Lately, the death of horses due to selenium deficiency has received quite a bit of press on social media as well as on television. Unfortunately, the cases that made the headlines were not the only ones reported. Many questions have yet to be answered and all sorts of information has been passed around — some accurate and some less so. Let’s have a closer look at the situation and try to make sense of it as scientifically as possible.
Do you wish you could have a calmer horse, reduce or eliminate longing time, and help your horse maintain better focus in training and in the show pen? All while maintaining his general body condition, topline, hair coat and hoof quality? Let’s evaluate the situation and find an answer...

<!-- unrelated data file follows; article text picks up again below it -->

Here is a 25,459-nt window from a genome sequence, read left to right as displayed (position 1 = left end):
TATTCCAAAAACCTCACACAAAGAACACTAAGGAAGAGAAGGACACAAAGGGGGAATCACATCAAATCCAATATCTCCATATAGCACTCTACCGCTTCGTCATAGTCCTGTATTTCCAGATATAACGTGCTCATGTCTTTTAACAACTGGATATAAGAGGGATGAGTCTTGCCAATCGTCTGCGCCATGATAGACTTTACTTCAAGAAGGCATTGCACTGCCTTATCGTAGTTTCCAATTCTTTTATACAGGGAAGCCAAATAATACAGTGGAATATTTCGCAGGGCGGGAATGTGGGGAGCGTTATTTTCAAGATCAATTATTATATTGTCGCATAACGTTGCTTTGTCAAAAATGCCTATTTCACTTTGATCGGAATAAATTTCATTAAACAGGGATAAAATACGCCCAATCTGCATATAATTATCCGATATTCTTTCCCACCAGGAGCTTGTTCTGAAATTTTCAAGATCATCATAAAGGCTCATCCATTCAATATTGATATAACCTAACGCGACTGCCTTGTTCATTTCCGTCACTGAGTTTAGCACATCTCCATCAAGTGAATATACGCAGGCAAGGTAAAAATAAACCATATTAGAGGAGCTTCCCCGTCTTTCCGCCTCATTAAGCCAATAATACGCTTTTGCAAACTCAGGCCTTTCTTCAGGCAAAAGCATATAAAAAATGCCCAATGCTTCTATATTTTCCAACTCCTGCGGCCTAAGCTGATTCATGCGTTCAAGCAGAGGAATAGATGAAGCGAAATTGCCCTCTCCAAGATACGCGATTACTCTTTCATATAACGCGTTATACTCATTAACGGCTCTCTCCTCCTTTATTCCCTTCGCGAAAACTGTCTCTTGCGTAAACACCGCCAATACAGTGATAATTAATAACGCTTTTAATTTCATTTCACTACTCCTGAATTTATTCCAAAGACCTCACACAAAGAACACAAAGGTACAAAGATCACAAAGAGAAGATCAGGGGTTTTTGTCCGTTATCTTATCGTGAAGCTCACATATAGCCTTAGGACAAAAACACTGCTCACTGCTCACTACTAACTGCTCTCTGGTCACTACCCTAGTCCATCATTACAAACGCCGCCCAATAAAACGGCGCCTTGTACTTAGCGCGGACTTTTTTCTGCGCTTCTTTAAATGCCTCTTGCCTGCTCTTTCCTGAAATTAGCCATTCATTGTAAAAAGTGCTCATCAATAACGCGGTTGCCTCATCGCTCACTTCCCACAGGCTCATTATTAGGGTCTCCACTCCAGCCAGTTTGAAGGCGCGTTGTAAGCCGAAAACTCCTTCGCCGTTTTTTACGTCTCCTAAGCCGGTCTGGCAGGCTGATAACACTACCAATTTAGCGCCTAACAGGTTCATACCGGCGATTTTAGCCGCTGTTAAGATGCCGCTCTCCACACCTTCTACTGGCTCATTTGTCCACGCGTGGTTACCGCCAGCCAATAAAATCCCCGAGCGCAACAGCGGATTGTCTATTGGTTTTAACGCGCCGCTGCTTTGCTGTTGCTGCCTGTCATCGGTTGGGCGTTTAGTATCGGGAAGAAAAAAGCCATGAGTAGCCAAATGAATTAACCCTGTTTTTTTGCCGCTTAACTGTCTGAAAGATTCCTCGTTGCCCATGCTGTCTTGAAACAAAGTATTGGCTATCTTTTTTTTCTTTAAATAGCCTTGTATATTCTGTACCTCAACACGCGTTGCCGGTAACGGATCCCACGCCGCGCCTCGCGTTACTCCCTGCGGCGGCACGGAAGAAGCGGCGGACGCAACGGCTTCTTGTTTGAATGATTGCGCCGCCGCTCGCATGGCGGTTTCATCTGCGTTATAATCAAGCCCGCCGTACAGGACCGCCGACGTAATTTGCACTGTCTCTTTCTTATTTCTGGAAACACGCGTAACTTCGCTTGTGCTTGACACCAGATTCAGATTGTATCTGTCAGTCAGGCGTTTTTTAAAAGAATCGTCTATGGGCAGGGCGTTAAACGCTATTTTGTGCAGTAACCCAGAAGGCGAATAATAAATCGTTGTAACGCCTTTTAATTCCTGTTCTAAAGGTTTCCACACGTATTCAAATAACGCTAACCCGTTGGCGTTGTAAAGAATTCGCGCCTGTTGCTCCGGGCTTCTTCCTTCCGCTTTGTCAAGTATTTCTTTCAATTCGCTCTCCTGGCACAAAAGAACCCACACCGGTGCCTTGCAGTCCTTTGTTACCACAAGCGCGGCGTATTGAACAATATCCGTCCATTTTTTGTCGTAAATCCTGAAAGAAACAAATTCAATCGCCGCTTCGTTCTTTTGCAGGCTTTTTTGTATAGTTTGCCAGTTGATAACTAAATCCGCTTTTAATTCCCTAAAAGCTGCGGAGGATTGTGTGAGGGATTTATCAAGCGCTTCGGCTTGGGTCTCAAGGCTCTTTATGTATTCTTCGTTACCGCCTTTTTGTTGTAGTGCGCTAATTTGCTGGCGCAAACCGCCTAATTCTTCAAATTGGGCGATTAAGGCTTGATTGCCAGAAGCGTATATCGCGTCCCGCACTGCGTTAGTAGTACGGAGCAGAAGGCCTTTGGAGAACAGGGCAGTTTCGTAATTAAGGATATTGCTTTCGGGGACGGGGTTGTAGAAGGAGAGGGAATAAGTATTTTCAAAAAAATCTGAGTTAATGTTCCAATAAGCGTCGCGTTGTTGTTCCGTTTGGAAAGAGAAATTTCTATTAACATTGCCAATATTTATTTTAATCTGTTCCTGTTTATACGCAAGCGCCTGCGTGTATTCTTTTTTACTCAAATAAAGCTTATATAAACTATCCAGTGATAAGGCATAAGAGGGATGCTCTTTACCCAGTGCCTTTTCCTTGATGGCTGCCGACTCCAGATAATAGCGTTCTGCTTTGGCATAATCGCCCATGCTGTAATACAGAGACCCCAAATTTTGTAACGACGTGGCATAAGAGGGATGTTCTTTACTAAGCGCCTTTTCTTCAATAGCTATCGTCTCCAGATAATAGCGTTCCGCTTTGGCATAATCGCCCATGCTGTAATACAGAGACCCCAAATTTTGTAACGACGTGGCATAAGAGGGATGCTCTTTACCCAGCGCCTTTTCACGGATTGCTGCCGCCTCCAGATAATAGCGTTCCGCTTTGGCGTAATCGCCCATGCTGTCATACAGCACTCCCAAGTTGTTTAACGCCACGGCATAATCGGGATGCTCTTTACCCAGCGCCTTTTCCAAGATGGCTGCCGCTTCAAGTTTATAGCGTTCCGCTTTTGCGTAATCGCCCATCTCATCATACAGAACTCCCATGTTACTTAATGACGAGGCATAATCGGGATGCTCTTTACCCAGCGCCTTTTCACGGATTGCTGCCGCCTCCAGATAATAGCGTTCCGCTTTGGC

Horses are among the most free-ranging of domestic animals. They evolved as nomadic and migratory animals and have adapted to many variables in terrain and weather. They are built and instinctively driven to move, and their first reaction to anything remotely considered a threat is to flee. Domestication has changed some of these genetic qualities to fit human goals, but not by much.
Fall is here! The leaves are changing and the temperatures are cooling off. It’s hard to imagine that such a pretty time of year could possibly be harmful to our horses. However, fall leaves can pose a potentially deadly threat. The following are trees that are highly toxic to horses.
Horses are more likely to suffer from laminitis in the fall than at any other time of year. Two reasons are the high NSC (non-structural carbohydrates) from cooler nighttime temperatures and increased blood ACTH (adrenocorticotropic hormone) secretion from the pituitary gland. Both of these lead to elevated insulin.